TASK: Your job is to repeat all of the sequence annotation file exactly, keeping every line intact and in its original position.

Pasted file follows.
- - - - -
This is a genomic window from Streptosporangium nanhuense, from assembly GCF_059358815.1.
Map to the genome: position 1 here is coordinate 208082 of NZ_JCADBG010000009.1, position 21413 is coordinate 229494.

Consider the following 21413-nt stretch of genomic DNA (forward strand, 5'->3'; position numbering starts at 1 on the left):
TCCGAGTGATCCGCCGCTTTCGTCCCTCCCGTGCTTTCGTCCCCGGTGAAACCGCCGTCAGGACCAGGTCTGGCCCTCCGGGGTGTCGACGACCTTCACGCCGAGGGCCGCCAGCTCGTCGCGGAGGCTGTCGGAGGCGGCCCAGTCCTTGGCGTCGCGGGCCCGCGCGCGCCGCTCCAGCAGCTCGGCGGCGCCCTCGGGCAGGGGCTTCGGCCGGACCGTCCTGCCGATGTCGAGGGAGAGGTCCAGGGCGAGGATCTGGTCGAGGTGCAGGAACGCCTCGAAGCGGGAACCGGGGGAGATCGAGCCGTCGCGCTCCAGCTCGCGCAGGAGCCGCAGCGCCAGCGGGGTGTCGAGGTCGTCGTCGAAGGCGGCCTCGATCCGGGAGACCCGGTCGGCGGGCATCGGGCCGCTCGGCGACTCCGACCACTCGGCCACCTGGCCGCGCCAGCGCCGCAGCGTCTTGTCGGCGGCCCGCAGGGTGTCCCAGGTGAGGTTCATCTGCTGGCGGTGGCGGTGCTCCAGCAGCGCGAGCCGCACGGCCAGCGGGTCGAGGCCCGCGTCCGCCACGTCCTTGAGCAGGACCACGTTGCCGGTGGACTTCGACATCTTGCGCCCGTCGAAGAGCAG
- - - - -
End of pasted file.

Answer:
This is a genomic window from Streptosporangium nanhuense, from assembly GCF_059358815.1.
Map to the genome: position 1 here is coordinate 208082 of NZ_JCADBG010000009.1, position 21413 is coordinate 229494.

Consider the following 21413-nt stretch of genomic DNA (forward strand, 5'->3'; position numbering starts at 1 on the left):
TCCGAGTGATCCGCCGCTTTCGTCCCTCCCGTGCTTTCGTCCCCGGTGAAACCGCCGTCAGGACCAGGTCTGGCCCTCCGGGGTGTCGACGACCTTCACGCCGAGGGCCGCCAGCTCGTCGCGGAGGCTGTCGGAGGCGGCCCAGTCCTTGGCGTCGCGGGCCCGCGCGCGCCGCTCCAGCAGCTCGGCGGCGCCCTCGGGCAGGGGCTTCGGCCGGACCGTCCTGCCGATGTCGAGGGAGAGGTCCAGGGCGAGGATCTGGTCGAGGTGCAGGAACGCCTCGAAGCGGGAACCGGGGGAGATCGAGCCGTCGCGCTCCAGCTCGCGCAGGAGCCGCAGCGCCAGCGGGGTGTCGAGGTCGTCGTCGAAGGCGGCCTCGATCCGGGAGACCCGGTCGGCGGGCATCGGGCCGCTCGGCGACTCCGACCACTCGGCCACCTGGCCGCGCCAGCGCCGCAGCGTCTTGTCGGCGGCCCGCAGGGTGTCCCAGGTGAGGTTCATCTGCTGGCGGTGGCGGTGCTCCAGCAGCGCGAGCCGCACGGCCAGCGGGTCGAGGCCCGCGTCCGCCACGTCCTTGAGCAGGACCACGTTGCCGGTGGACTTCGACATCTTGCGCCCGTCGAAGAGCAG